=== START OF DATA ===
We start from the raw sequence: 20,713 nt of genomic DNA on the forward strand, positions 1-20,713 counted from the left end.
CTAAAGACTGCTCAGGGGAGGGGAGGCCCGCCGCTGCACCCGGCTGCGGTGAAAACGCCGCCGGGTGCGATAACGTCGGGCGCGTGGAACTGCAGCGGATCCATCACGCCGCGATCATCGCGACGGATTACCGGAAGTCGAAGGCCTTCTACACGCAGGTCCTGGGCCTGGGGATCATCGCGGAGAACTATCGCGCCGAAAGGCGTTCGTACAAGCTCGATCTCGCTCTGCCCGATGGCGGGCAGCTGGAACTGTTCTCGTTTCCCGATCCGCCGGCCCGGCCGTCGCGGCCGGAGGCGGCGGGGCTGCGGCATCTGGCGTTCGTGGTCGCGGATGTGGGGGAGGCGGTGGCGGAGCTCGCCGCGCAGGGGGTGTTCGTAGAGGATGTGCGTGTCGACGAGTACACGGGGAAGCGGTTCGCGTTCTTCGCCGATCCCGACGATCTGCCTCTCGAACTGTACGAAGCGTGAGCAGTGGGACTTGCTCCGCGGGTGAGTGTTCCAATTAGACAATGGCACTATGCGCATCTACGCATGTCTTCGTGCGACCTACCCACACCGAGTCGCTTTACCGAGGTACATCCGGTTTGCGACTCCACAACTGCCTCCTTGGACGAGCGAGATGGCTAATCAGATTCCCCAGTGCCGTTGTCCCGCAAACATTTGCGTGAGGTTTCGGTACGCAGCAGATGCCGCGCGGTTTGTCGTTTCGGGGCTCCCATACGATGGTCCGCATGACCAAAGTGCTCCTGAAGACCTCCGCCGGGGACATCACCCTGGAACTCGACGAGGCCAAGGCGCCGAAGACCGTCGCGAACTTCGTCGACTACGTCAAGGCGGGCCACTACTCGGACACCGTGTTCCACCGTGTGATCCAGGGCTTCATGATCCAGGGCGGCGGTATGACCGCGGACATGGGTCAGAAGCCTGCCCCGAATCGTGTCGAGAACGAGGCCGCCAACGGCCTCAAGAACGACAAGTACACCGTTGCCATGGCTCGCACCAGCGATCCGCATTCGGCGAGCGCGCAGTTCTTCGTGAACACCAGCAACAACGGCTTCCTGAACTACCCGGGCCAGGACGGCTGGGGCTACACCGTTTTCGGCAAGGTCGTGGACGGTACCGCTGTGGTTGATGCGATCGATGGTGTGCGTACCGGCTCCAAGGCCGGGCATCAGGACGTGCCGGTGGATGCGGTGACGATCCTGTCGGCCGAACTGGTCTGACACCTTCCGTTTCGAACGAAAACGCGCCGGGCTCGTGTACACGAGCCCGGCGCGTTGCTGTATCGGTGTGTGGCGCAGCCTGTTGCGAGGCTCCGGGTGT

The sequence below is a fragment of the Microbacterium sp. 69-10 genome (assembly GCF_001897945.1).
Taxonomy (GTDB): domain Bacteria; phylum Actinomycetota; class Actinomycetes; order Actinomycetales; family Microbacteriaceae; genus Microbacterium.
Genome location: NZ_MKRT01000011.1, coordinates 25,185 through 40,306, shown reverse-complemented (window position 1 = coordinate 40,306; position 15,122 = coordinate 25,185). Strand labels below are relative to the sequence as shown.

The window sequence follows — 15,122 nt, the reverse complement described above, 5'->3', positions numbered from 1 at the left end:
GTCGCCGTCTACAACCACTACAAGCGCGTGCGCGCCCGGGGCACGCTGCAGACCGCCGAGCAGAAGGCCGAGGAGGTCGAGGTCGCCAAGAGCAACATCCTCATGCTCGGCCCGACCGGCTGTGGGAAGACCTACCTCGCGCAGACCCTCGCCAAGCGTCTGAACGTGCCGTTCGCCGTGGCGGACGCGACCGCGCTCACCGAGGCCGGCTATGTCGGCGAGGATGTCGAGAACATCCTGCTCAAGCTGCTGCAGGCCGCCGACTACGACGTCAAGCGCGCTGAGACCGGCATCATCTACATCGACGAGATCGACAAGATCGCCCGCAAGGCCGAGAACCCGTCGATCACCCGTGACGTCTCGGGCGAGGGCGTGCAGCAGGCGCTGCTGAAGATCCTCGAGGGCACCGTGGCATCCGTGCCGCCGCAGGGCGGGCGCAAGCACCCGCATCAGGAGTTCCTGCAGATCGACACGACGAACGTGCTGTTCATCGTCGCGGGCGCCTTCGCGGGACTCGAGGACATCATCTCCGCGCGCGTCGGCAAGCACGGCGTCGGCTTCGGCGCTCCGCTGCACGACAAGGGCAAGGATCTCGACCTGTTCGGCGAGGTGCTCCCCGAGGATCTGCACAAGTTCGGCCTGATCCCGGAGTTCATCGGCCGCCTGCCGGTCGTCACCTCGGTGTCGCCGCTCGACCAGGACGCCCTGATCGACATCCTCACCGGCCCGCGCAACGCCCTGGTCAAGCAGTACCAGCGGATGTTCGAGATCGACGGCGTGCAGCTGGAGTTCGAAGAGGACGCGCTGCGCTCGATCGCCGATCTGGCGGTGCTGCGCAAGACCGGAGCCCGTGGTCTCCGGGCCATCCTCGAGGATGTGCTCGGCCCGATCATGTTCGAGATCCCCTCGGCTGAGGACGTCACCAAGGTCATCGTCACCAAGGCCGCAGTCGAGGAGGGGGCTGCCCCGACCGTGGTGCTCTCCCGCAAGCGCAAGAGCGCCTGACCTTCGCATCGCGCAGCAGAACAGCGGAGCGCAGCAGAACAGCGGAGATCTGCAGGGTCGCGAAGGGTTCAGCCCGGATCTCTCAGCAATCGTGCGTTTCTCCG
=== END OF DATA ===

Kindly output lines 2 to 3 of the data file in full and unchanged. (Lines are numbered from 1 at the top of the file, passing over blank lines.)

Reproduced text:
CTAAAGACTGCTCAGGGGAGGGGAGGCCCGCCGCTGCACCCGGCTGCGGTGAAAACGCCGCCGGGTGCGATAACGTCGGGCGCGTGGAACTGCAGCGGATCCATCACGCCGCGATCATCGCGACGGATTACCGGAAGTCGAAGGCCTTCTACACGCAGGTCCTGGGCCTGGGGATCATCGCGGAGAACTATCGCGCCGAAAGGCGTTCGTACAAGCTCGATCTCGCTCTGCCCGATGGCGGGCAGCTGGAACTGTTCTCGTTTCCCGATCCGCCGGCCCGGCCGTCGCGGCCGGAGGCGGCGGGGCTGCGGCATCTGGCGTTCGTGGTCGCGGATGTGGGGGAGGCGGTGGCGGAGCTCGCCGCGCAGGGGGTGTTCGTAGAGGATGTGCGTGTCGACGAGTACACGGGGAAGCGGTTCGCGTTCTTCGCCGATCCCGACGATCTGCCTCTCGAACTGTACGAAGCGTGAGCAGTGGGACTTGCTCCGCGGGTGAGTGTTCCAATTAGACAATGGCACTATGCGCATCTACGCATGTCTTCGTGCGACCTACCCACACCGAGTCGCTTTACCGAGGTACATCCGGTTTGCGACTCCACAACTGCCTCCTTGGACGAGCGAGATGGCTAATCAGATTCCCCAGTGCCGTTGTCCCGCAAACATTTGCGTGAGGTTTCGGTACGCAGCAGATGCCGCGCGGTTTGTCGTTTCGGGGCTCCCATACGATGGTCCGCATGACCAAAGTGCTCCTGAAGACCTCCGCCGGGGACATCACCCTGGAACTCGACGAGGCCAAGGCGCCGAAGACCGTCGCGAACTTCGTCGACTACGTCAAGGCGGGCCACTACTCGGACACCGTGTTCCACCGTGTGATCCAGGGCTTCATGATCCAGGGCGGCGGTATGACCGCGGACATGGGTCAGAAGCCTGCCCCGAATCGTGTCGAGAACGAGGCCGCCAACGGCCTCAAGAACGACAAGTACACCGTTGCCATGGCTCGCACCAGCGATCCGCATTCGGCGAGCGCGCAGTTCTTCGTGAACACCAGCAACAACGGCTTCCTGAACTACCCGGGCCAGGACGGCTGGGGCTACACCGTTTTCGGCAAGGTCGTGGACGGTACCGCTGTGGTTGATGCGATCGATGGTGTGCGTACCGGCTCCAAGGCCGGGCATCAGGACGTGCCGGTGGATGCGGTGACGATCCTGTCGGCCGAACTGGTCTGACACCTTCCGTTTCGAACGAAAACGCGCCGGGCTCGTGTACACGAGCCCGGCGCGTTGCTGTATCGGTGTGTGGCGCAGCCTGTTGCGAGGCTCCGGGTGT

The sequence below is a fragment of the Microbacterium sp. 69-10 genome (assembly GCF_001897945.1).